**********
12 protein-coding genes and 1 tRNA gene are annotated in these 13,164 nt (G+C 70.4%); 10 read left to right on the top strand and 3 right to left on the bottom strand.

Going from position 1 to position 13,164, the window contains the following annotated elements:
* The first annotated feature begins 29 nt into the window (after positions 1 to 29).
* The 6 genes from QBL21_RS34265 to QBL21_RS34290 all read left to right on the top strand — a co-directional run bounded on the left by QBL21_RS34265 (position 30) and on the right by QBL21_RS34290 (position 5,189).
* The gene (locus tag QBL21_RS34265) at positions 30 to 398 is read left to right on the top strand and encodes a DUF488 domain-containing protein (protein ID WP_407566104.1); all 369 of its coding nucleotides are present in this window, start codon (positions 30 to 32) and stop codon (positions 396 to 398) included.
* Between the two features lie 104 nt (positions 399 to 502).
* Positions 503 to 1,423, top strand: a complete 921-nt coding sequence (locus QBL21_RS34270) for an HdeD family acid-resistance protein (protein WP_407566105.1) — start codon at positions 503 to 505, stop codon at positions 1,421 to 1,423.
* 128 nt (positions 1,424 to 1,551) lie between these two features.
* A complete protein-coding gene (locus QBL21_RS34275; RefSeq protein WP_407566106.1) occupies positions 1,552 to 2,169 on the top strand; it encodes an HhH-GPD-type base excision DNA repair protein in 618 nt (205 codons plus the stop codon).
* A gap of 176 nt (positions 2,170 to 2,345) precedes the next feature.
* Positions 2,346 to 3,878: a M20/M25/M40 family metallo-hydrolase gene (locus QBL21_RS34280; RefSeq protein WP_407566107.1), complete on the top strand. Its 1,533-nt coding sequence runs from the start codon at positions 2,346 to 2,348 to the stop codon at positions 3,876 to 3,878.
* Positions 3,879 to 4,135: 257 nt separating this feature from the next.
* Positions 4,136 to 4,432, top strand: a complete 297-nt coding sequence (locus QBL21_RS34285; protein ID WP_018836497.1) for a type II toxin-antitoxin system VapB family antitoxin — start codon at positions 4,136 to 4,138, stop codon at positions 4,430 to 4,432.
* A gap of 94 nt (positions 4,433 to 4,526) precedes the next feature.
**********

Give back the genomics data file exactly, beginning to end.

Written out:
12 protein-coding genes and 1 tRNA gene are annotated in these 13,164 nt (G+C 70.4%); 10 read left to right on the top strand and 3 right to left on the bottom strand.

Going from position 1 to position 13,164, the window contains the following annotated elements:
* The first annotated feature begins 29 nt into the window (after positions 1 to 29).
* The 6 genes from QBL21_RS34265 to QBL21_RS34290 all read left to right on the top strand — a co-directional run bounded on the left by QBL21_RS34265 (position 30) and on the right by QBL21_RS34290 (position 5,189).
* The gene (locus tag QBL21_RS34265) at positions 30 to 398 is read left to right on the top strand and encodes a DUF488 domain-containing protein (protein ID WP_407566104.1); all 369 of its coding nucleotides are present in this window, start codon (positions 30 to 32) and stop codon (positions 396 to 398) included.
* Between the two features lie 104 nt (positions 399 to 502).
* Positions 503 to 1,423, top strand: a complete 921-nt coding sequence (locus QBL21_RS34270) for an HdeD family acid-resistance protein (protein WP_407566105.1) — start codon at positions 503 to 505, stop codon at positions 1,421 to 1,423.
* 128 nt (positions 1,424 to 1,551) lie between these two features.
* A complete protein-coding gene (locus QBL21_RS34275; RefSeq protein WP_407566106.1) occupies positions 1,552 to 2,169 on the top strand; it encodes an HhH-GPD-type base excision DNA repair protein in 618 nt (205 codons plus the stop codon).
* A gap of 176 nt (positions 2,170 to 2,345) precedes the next feature.
* Positions 2,346 to 3,878: a M20/M25/M40 family metallo-hydrolase gene (locus QBL21_RS34280; RefSeq protein WP_407566107.1), complete on the top strand. Its 1,533-nt coding sequence runs from the start codon at positions 2,346 to 2,348 to the stop codon at positions 3,876 to 3,878.
* Positions 3,879 to 4,135: 257 nt separating this feature from the next.
* Positions 4,136 to 4,432, top strand: a complete 297-nt coding sequence (locus QBL21_RS34285; protein ID WP_018836497.1) for a type II toxin-antitoxin system VapB family antitoxin — start codon at positions 4,136 to 4,138, stop codon at positions 4,430 to 4,432.
* A gap of 94 nt (positions 4,433 to 4,526) precedes the next feature.